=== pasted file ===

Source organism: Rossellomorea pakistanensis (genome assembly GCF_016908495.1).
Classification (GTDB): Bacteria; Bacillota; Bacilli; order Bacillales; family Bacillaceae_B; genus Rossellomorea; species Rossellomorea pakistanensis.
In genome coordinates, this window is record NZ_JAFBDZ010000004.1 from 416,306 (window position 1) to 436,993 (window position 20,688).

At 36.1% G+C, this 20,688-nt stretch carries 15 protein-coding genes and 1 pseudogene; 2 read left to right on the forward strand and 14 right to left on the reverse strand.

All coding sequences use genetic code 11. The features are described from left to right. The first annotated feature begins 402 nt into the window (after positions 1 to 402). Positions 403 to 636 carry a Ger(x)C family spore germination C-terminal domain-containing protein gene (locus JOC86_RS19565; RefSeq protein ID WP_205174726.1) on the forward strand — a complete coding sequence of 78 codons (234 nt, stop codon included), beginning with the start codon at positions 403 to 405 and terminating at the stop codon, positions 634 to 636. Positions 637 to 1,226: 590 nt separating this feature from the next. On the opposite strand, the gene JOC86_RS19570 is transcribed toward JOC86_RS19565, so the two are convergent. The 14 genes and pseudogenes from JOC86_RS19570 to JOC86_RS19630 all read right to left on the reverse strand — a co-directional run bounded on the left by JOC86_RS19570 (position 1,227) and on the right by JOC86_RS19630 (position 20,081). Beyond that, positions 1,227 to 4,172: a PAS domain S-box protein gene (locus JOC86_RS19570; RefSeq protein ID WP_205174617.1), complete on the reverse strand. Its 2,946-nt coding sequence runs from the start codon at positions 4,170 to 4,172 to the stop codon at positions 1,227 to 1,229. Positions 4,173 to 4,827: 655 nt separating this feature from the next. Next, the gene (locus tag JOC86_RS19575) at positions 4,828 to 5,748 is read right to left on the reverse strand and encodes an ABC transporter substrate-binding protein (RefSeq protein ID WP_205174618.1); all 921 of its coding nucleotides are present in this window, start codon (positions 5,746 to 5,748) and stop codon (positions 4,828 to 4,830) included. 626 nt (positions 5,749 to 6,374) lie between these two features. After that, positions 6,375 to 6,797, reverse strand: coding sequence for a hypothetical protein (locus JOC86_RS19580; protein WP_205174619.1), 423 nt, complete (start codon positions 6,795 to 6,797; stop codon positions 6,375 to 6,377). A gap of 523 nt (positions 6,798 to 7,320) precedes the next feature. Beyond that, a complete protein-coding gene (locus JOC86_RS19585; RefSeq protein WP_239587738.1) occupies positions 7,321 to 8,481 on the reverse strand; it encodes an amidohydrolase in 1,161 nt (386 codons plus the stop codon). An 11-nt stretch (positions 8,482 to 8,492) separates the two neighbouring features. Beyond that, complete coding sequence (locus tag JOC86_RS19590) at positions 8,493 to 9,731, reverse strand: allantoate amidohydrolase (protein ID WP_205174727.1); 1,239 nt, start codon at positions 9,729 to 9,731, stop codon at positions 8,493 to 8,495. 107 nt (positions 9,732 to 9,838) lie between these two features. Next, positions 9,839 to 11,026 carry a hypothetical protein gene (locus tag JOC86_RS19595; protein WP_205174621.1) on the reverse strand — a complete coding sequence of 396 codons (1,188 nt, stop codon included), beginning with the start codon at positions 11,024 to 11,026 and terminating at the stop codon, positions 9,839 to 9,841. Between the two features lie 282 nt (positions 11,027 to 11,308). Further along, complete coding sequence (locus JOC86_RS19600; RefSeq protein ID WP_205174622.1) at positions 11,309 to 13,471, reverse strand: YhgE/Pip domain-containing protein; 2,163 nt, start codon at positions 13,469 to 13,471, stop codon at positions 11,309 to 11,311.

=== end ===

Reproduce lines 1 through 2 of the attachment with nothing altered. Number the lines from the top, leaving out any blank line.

Source organism: Rossellomorea pakistanensis (genome assembly GCF_016908495.1).
Classification (GTDB): Bacteria; Bacillota; Bacilli; order Bacillales; family Bacillaceae_B; genus Rossellomorea; species Rossellomorea pakistanensis.